With coronavirus and social distancing now a major part of our lives, hospitals and medical organisations are increasingly concerned that people are failing to seek urgent treatment for fear of catching the virus. 

Visits to Emergency departments have now halved since the pandemic started and figures released by the Office of National Statistics indicate that deaths from causes unrelated to Coronavirus have increased.

Whilst the reason for this is still being investigated, Nick Stripe, head of health analysis at ONS, has suggested it could be because people with other illnesses were avoiding going to hospital for treatment. 

It seems likely that people are avoiding hospitals due to the risk of coronavirus, but in doing so they may be putting their lives at greater risk. 

The president of the Royal College of Emergency Medicine, Dr Katherine Henderson, reported that while admissions have dropped significantly, hospitals are admitting the highest proportion of attendances on record. this is in part due to the acute condition of those presenting with coronavirus, but also suggestive of an increase in the severity of those being admitted with other conditions raising concerns that those with serious illness may be waiting longer before seeking the treatment they need.

There is also a concern that people may be staying away for fear that departments will be too busy – or they will be taking away resources from those who need them more. However, the decline in Emergency attendance suggests otherwise. This is supported by anecdotal evidence from hospital staff across the country indicating that whilst intensive care and related step down wards where recovering patients are treated are understandably stretched, other hospital services are reportedly quieter than usual. It is to be expected that the cancellation of elective procedures will have reduced demand on surgical and other non-urgent services, but doctors and nurses in specialisms including paediatrics, cardiology and gastro-enterology, are also noticing significantly fewer patients.

Specific concerns have been raised about the impact that delays in seeking medical care may have on children. The Royal College of Paediatrics have issued public statements urging parents to seek medical advice promptly if they have concerns about their children's health and not to be afraid to attend hospital with non-coronavirus related complaints. This is particularly is important for young children who may not be able to effectively communicate their symptoms and whose resilience can make it difficult to appreciate the severity of their condition until fairly late in the day.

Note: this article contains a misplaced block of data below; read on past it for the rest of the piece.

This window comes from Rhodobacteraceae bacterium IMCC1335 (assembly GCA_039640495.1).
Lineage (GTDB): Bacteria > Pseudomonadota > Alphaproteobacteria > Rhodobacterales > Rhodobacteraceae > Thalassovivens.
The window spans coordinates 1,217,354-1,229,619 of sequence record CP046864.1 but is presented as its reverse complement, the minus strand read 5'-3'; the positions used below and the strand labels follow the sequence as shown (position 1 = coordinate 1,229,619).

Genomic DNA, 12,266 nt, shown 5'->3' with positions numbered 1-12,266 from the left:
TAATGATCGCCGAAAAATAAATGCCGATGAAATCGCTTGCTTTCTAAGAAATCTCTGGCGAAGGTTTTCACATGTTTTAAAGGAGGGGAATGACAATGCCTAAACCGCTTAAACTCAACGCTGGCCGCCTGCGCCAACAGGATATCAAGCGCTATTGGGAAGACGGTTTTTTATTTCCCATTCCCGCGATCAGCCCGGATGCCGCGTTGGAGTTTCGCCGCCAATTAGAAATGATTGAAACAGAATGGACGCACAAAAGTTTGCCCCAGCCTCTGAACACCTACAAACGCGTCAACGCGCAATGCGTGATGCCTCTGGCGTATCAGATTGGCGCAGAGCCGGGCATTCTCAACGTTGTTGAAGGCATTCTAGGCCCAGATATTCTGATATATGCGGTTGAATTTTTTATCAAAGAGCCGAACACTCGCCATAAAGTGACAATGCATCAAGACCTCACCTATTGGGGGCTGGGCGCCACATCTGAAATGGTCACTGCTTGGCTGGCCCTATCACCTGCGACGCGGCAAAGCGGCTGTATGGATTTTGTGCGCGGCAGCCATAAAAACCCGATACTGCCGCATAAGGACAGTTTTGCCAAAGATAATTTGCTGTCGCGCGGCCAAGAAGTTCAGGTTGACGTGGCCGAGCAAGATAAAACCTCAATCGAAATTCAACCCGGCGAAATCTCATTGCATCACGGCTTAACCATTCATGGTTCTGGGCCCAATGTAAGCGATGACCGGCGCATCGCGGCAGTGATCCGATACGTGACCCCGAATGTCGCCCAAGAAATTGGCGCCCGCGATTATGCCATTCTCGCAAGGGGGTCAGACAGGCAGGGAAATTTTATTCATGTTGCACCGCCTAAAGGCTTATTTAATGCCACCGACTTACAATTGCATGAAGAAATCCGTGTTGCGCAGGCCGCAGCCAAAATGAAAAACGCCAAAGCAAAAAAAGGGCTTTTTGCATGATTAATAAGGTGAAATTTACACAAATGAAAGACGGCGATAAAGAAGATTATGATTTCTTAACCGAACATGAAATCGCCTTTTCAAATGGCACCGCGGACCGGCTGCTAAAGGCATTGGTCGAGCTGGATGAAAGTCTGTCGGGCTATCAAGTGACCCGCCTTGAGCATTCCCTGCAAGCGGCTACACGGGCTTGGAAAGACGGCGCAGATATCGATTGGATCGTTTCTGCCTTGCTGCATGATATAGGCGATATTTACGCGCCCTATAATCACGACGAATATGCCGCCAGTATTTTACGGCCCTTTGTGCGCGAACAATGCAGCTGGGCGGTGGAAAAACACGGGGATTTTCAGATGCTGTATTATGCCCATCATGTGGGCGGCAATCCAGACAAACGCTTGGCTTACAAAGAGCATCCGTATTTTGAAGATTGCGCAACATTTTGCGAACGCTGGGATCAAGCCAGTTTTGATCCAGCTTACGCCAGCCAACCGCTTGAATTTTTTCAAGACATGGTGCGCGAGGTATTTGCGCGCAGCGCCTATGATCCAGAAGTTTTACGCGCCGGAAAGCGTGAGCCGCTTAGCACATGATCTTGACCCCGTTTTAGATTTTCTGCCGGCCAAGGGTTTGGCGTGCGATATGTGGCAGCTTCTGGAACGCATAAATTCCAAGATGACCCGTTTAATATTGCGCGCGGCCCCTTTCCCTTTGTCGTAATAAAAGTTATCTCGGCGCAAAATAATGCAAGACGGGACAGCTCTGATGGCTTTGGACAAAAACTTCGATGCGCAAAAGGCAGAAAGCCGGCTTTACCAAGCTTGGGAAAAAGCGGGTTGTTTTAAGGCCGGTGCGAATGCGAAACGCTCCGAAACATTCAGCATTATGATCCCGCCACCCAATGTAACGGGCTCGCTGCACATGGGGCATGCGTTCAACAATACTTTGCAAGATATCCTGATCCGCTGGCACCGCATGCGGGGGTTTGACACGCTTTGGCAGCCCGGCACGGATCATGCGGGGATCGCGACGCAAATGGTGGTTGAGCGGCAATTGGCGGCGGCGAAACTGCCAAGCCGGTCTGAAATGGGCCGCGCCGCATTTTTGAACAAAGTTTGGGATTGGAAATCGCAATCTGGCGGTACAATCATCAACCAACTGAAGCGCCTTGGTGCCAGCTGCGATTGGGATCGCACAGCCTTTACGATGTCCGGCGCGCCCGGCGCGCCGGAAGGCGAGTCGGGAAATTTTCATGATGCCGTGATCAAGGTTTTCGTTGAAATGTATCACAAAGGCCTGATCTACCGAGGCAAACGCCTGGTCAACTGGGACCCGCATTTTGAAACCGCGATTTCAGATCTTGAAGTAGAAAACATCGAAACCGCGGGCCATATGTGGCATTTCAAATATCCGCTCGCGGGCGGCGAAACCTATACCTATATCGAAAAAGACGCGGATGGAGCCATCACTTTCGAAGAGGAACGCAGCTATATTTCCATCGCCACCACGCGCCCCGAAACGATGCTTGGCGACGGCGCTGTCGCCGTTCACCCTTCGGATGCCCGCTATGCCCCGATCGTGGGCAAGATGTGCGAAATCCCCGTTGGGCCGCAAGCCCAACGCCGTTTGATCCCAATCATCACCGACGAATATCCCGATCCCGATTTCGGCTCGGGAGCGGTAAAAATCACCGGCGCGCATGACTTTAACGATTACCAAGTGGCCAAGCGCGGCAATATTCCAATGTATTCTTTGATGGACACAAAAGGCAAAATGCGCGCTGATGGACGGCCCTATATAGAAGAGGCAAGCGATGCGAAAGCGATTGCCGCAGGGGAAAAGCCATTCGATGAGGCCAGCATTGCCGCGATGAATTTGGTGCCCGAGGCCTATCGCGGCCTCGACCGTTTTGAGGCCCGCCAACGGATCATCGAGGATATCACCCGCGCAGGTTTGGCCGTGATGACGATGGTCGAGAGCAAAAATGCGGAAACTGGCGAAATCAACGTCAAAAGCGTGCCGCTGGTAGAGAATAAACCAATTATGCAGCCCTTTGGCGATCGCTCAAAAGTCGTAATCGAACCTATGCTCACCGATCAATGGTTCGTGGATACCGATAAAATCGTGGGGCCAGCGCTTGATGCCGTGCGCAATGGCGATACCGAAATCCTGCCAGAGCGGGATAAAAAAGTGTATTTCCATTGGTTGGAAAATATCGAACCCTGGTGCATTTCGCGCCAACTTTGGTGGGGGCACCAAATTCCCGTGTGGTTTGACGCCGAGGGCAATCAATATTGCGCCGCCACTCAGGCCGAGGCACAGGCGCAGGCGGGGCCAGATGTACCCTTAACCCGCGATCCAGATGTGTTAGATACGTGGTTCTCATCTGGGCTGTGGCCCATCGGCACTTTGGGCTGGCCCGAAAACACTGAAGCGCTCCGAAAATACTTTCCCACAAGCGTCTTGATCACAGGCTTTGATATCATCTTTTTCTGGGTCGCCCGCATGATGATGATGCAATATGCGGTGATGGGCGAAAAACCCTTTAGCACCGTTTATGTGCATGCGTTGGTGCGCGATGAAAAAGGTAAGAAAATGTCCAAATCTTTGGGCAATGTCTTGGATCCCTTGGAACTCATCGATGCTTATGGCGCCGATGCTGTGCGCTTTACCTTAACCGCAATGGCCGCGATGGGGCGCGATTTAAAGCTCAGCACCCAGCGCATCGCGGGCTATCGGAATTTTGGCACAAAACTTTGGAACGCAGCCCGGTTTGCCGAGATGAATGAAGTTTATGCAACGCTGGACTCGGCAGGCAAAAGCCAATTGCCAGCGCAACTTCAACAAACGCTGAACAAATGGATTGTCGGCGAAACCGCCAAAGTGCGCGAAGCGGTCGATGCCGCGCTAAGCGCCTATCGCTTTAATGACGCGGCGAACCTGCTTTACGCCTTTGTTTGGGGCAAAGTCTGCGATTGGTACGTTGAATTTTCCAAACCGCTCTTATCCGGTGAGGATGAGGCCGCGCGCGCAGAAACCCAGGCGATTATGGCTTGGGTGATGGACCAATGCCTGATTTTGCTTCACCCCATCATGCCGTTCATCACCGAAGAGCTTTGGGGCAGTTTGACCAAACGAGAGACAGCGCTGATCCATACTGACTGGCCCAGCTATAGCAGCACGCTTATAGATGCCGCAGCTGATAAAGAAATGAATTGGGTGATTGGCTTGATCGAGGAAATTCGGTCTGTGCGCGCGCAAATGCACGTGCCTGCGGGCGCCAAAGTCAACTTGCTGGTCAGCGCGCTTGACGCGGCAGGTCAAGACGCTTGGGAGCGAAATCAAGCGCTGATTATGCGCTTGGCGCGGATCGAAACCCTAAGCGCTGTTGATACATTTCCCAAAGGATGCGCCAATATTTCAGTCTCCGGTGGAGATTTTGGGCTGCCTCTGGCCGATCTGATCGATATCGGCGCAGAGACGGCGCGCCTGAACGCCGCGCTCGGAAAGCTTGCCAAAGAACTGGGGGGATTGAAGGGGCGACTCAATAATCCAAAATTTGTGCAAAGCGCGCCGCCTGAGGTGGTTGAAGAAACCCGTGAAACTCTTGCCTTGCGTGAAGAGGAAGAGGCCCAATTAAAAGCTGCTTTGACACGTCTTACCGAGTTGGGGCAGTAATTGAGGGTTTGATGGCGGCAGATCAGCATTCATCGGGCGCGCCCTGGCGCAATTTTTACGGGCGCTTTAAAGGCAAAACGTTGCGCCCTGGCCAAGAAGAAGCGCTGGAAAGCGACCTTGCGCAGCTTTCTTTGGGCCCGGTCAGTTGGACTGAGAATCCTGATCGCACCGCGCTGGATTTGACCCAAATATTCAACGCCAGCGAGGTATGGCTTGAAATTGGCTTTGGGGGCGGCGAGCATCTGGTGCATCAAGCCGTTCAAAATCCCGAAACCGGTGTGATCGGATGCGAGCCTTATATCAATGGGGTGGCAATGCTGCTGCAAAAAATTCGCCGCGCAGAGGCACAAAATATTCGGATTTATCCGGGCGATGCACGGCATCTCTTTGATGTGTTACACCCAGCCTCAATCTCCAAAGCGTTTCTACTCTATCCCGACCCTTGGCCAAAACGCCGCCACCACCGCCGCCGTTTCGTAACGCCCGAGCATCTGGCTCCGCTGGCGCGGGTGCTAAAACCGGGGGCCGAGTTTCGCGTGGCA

Another area of major concern is the fall in heart attack attendances. The 29% reduction in Emergency attendances in March 2020 compared with March 2019 included a staggering the 50% drop in attendances related to heart attacks. 

The British Heart Foundation state that as may as 5,000 people per month who would otherwise have gone to hospital because they were experiencing the symptoms of a heart attack are putting themselves at risk by staying at home. This is particular alarming as very short delays can significantly increase the long damage muscular damage to the heart increasing the risk of long term complications and death. 

Professor Simon Ray, president of the British Cardiovascular Society, has pointed out that this significant drop in heart attack attendances has is mirrored in other countries – with evidence suggesting an international reduction in emergency attendances of around 40%. There have also been a significant reduction in referrals in serious conditions such as acute coronary syndrome. Some units have also reported an increase in  unusual heart attack complications in patients who have attended hospital after a potential delay. 

Unfortunately I have seen both personally and professionally how rapidly someone can deteriorate in these situations and the importance of prompt treatment in preventing long term complications. The message from the medical profession is clear, and one with which we can wholeheartedly agree. Don’t delay seeking treatment for yourself or a loved one out of fear or because you think hospitals might be too busy. There are systems in place to provide urgent care to those who need it and the price for not doing so could be devastating. 

Catherine Bell is a Director in Freeths Oxford office specialising in clinical negligence.